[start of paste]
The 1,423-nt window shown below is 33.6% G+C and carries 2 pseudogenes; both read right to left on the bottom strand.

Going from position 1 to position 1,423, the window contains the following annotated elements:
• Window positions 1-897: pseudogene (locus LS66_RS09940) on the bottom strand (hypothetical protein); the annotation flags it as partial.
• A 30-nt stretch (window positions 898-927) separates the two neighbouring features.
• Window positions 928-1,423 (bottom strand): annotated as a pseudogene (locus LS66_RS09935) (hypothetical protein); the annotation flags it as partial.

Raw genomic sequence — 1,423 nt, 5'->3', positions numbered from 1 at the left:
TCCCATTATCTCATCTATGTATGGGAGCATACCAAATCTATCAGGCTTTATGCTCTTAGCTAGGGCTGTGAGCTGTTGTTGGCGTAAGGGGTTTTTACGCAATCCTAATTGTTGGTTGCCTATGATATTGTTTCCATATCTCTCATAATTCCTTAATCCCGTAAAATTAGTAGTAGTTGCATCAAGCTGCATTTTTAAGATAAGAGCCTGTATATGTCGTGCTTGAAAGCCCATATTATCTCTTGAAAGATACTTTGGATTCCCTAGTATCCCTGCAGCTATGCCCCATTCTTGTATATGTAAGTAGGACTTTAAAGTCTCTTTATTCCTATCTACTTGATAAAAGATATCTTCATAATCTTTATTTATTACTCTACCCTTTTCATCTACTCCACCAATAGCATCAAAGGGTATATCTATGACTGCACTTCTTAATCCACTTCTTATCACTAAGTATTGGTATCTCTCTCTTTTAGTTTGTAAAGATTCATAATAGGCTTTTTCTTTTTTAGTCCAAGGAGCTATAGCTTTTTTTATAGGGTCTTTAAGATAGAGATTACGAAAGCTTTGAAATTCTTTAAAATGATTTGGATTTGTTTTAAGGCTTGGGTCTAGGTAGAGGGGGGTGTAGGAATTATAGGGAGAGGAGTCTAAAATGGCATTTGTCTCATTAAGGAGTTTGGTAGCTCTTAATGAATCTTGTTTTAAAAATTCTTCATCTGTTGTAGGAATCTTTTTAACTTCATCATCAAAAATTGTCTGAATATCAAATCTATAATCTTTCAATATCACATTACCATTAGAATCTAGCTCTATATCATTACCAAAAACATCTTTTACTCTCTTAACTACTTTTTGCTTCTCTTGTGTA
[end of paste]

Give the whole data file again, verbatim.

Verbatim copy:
The 1,423-nt window shown below is 33.6% G+C and carries 2 pseudogenes; both read right to left on the bottom strand.

Going from position 1 to position 1,423, the window contains the following annotated elements:
• Window positions 1-897: pseudogene (locus LS66_RS09940) on the bottom strand (hypothetical protein); the annotation flags it as partial.
• A 30-nt stretch (window positions 898-927) separates the two neighbouring features.
• Window positions 928-1,423 (bottom strand): annotated as a pseudogene (locus LS66_RS09935) (hypothetical protein); the annotation flags it as partial.

Raw genomic sequence — 1,423 nt, 5'->3', positions numbered from 1 at the left:
TCCCATTATCTCATCTATGTATGGGAGCATACCAAATCTATCAGGCTTTATGCTCTTAGCTAGGGCTGTGAGCTGTTGTTGGCGTAAGGGGTTTTTACGCAATCCTAATTGTTGGTTGCCTATGATATTGTTTCCATATCTCTCATAATTCCTTAATCCCGTAAAATTAGTAGTAGTTGCATCAAGCTGCATTTTTAAGATAAGAGCCTGTATATGTCGTGCTTGAAAGCCCATATTATCTCTTGAAAGATACTTTGGATTCCCTAGTATCCCTGCAGCTATGCCCCATTCTTGTATATGTAAGTAGGACTTTAAAGTCTCTTTATTCCTATCTACTTGATAAAAGATATCTTCATAATCTTTATTTATTACTCTACCCTTTTCATCTACTCCACCAATAGCATCAAAGGGTATATCTATGACTGCACTTCTTAATCCACTTCTTATCACTAAGTATTGGTATCTCTCTCTTTTAGTTTGTAAAGATTCATAATAGGCTTTTTCTTTTTTAGTCCAAGGAGCTATAGCTTTTTTTATAGGGTCTTTAAGATAGAGATTACGAAAGCTTTGAAATTCTTTAAAATGATTTGGATTTGTTTTAAGGCTTGGGTCTAGGTAGAGGGGGGTGTAGGAATTATAGGGAGAGGAGTCTAAAATGGCATTTGTCTCATTAAGGAGTTTGGTAGCTCTTAATGAATCTTGTTTTAAAAATTCTTCATCTGTTGTAGGAATCTTTTTAACTTCATCATCAAAAATTGTCTGAATATCAAATCTATAATCTTTCAATATCACATTACCATTAGAATCTAGCTCTATATCATTACCAAAAACATCTTTTACTCTCTTAACTACTTTTTGCTTCTCTTGTGTA